This is a victory for New Haven and Yale both. A letter I wrote to the New Haven Register too late to be printed:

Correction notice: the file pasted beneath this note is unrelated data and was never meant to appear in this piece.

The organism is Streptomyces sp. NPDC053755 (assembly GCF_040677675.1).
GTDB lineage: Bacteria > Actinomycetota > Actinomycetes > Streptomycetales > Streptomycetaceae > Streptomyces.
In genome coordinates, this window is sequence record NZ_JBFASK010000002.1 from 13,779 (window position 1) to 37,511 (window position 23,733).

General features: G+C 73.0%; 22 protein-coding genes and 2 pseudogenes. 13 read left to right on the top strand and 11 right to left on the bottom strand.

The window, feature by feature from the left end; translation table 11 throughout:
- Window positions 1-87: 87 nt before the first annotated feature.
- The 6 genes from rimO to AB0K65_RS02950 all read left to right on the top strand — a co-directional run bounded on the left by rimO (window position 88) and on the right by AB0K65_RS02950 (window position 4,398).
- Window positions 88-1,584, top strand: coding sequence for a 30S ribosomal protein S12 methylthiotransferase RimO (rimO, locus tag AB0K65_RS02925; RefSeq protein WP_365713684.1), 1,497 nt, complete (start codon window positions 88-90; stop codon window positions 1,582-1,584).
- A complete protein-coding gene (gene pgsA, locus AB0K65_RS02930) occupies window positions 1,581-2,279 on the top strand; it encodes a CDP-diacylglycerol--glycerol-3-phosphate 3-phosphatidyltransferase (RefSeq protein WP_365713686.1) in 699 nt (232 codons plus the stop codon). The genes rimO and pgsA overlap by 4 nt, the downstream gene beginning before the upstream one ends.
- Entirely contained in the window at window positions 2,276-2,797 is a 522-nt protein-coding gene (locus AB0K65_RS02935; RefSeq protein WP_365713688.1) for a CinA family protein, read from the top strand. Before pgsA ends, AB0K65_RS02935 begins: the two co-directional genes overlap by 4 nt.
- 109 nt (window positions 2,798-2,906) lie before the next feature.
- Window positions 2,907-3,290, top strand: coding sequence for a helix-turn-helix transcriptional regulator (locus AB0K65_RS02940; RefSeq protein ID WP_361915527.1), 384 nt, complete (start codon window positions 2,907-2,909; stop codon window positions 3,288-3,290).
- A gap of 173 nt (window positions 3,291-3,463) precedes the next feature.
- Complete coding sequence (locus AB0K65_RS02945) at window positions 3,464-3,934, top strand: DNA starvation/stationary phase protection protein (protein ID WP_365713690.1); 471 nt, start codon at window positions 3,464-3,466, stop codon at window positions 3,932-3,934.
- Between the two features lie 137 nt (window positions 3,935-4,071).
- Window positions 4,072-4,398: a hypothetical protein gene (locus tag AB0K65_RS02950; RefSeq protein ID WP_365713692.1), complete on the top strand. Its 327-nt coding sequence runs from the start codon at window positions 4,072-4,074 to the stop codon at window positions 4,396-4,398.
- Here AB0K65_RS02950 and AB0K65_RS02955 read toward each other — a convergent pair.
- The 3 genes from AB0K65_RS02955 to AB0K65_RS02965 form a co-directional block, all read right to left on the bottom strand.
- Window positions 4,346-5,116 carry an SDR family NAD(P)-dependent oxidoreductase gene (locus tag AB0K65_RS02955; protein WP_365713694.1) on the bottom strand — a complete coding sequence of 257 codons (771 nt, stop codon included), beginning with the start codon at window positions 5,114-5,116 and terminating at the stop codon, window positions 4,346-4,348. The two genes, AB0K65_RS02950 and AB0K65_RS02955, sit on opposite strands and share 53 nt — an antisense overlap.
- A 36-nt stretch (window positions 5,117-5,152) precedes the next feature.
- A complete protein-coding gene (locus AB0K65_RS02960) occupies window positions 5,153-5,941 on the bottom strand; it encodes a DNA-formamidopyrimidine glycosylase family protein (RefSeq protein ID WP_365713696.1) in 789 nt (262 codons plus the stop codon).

A few months ago, Yale Associate Vice President Mike Morand decried Alderman Matt Naclerio’s resolution, on which the Board will vote tonight, as an “attack” on the “longstanding and deep-rooted American tradition for churches, colleges, schools, and others.” Given that the resolution would challenge the “super-exemption” which allows Yale to buy New Haven property even for for-profit ventures and remove it from the city’s tax base, and would call on Yale to increase its annual voluntary contribution to the city in lieu of taxes, which is currently less money than Yale pays annually to the city of New York, Morand’s comment forces me, as a New Haven resident and a Yale student, which august tradition Morand sees threatened, and what vision he and others among Yale’s leaders have for partnership between Yale and New Haven. Alderwoman Lindy Lee Gold’s description at a May public hearing of New Haveners who want to see the nation’s second-wealthiest University make a fuller contribution to one of the nation’s poorest cities as behaving like an “ungrateful petulant child” articulates one vision of Yale-New Haven relations. Yale’s public rhetoric, as when President Levin expressed his hopes last January that “by adopting active strategies for civic improvement, by becoming engaged institutional citizens, we can make a major difference in the quality of urban life,” suggests a far more progressive vision. But in struggling for years to divide a broad-based movement throughout this city for a new social contract between New Haven and its dominant employer, in conducting a Soviet-style election in order to keep a New Haven preacher and Yale Alum off of the Yale Corporation, in leading the campus and community once more towards a bitter, protracted, and unnecessary strike, and now in fighting to defend an arrangement in which New Haven loses $13 million dollars a year in differential between PILOT and Yale’s property value even as the city considers a third tax increase, my University sends a message more in line with Alderman Gold’s rhetoric than our President’s. Tonight’s resolution is not a threat to the best traditions of this city or this University but rather a step away from the ugly side of their three centuries of shared history. For this reason I am proud that my Alderman stands in support of this resolution and proud to call, with my peers, for the Board tonight to pass overwhelmingly a resolution that would push my University to act in a manner which reflects the ideals that its espouses and pursues a vision for true partnership and progressive change.